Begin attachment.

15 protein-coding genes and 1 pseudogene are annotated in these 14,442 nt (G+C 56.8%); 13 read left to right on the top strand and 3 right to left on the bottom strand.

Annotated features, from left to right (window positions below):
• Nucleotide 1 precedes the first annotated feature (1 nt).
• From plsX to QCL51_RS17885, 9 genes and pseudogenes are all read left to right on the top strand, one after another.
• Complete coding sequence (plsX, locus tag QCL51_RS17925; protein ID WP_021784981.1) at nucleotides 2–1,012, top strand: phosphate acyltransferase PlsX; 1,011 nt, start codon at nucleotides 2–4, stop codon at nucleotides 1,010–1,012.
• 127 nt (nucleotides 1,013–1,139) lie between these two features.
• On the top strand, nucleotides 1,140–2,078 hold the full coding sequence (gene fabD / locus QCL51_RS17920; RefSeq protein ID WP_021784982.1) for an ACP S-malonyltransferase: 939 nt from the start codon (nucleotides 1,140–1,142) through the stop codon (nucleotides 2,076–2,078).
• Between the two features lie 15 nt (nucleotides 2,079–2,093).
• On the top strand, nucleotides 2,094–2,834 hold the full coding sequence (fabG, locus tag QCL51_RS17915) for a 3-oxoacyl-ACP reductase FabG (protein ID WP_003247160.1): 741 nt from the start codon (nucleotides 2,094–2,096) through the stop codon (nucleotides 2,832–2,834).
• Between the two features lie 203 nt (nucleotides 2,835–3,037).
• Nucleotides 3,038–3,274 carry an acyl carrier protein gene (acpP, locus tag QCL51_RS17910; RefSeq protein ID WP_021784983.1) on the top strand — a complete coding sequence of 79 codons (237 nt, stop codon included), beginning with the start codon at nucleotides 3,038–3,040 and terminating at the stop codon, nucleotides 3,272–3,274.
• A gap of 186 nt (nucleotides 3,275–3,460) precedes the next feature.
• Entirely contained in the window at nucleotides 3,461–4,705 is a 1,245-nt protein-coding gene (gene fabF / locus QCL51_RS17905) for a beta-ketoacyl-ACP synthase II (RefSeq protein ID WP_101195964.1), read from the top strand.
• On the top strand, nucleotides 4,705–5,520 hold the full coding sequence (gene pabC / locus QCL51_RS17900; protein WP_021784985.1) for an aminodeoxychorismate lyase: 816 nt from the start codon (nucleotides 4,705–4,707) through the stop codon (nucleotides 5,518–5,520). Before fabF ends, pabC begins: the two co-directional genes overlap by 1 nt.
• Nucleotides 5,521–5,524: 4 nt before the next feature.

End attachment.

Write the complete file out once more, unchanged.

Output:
15 protein-coding genes and 1 pseudogene are annotated in these 14,442 nt (G+C 56.8%); 13 read left to right on the top strand and 3 right to left on the bottom strand.

Annotated features, from left to right (window positions below):
• Nucleotide 1 precedes the first annotated feature (1 nt).
• From plsX to QCL51_RS17885, 9 genes and pseudogenes are all read left to right on the top strand, one after another.
• Complete coding sequence (plsX, locus tag QCL51_RS17925; protein ID WP_021784981.1) at nucleotides 2–1,012, top strand: phosphate acyltransferase PlsX; 1,011 nt, start codon at nucleotides 2–4, stop codon at nucleotides 1,010–1,012.
• 127 nt (nucleotides 1,013–1,139) lie between these two features.
• On the top strand, nucleotides 1,140–2,078 hold the full coding sequence (gene fabD / locus QCL51_RS17920; RefSeq protein ID WP_021784982.1) for an ACP S-malonyltransferase: 939 nt from the start codon (nucleotides 1,140–1,142) through the stop codon (nucleotides 2,076–2,078).
• Between the two features lie 15 nt (nucleotides 2,079–2,093).
• On the top strand, nucleotides 2,094–2,834 hold the full coding sequence (fabG, locus tag QCL51_RS17915) for a 3-oxoacyl-ACP reductase FabG (protein ID WP_003247160.1): 741 nt from the start codon (nucleotides 2,094–2,096) through the stop codon (nucleotides 2,832–2,834).
• Between the two features lie 203 nt (nucleotides 2,835–3,037).
• Nucleotides 3,038–3,274 carry an acyl carrier protein gene (acpP, locus tag QCL51_RS17910; RefSeq protein ID WP_021784983.1) on the top strand — a complete coding sequence of 79 codons (237 nt, stop codon included), beginning with the start codon at nucleotides 3,038–3,040 and terminating at the stop codon, nucleotides 3,272–3,274.
• A gap of 186 nt (nucleotides 3,275–3,460) precedes the next feature.
• Entirely contained in the window at nucleotides 3,461–4,705 is a 1,245-nt protein-coding gene (gene fabF / locus QCL51_RS17905) for a beta-ketoacyl-ACP synthase II (RefSeq protein ID WP_101195964.1), read from the top strand.
• On the top strand, nucleotides 4,705–5,520 hold the full coding sequence (gene pabC / locus QCL51_RS17900; protein WP_021784985.1) for an aminodeoxychorismate lyase: 816 nt from the start codon (nucleotides 4,705–4,707) through the stop codon (nucleotides 5,518–5,520). Before fabF ends, pabC begins: the two co-directional genes overlap by 1 nt.
• Nucleotides 5,521–5,524: 4 nt before the next feature.